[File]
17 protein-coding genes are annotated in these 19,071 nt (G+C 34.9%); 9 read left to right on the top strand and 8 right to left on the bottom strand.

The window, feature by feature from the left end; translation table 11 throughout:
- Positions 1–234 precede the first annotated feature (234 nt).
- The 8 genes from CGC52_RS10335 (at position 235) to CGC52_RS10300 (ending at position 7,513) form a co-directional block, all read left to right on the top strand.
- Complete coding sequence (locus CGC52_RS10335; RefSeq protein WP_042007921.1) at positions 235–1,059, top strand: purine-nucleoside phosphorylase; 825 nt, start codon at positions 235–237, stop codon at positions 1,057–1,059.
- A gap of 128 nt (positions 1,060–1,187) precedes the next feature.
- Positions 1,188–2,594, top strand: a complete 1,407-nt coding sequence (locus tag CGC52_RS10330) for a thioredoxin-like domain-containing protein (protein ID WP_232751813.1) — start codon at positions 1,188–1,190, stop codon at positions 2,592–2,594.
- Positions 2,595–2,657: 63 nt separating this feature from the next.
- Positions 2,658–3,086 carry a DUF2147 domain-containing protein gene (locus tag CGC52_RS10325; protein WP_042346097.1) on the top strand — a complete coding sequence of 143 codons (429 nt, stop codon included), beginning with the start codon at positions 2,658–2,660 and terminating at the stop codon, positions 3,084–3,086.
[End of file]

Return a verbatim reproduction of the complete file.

17 protein-coding genes are annotated in these 19,071 nt (G+C 34.9%); 9 read left to right on the top strand and 8 right to left on the bottom strand.

The window, feature by feature from the left end; translation table 11 throughout:
- Positions 1–234 precede the first annotated feature (234 nt).
- The 8 genes from CGC52_RS10335 (at position 235) to CGC52_RS10300 (ending at position 7,513) form a co-directional block, all read left to right on the top strand.
- Complete coding sequence (locus CGC52_RS10335; RefSeq protein WP_042007921.1) at positions 235–1,059, top strand: purine-nucleoside phosphorylase; 825 nt, start codon at positions 235–237, stop codon at positions 1,057–1,059.
- A gap of 128 nt (positions 1,060–1,187) precedes the next feature.
- Positions 1,188–2,594, top strand: a complete 1,407-nt coding sequence (locus tag CGC52_RS10330) for a thioredoxin-like domain-containing protein (protein ID WP_232751813.1) — start codon at positions 1,188–1,190, stop codon at positions 2,592–2,594.
- Positions 2,595–2,657: 63 nt separating this feature from the next.
- Positions 2,658–3,086 carry a DUF2147 domain-containing protein gene (locus tag CGC52_RS10325; protein WP_042346097.1) on the top strand — a complete coding sequence of 143 codons (429 nt, stop codon included), beginning with the start codon at positions 2,658–2,660 and terminating at the stop codon, positions 3,084–3,086.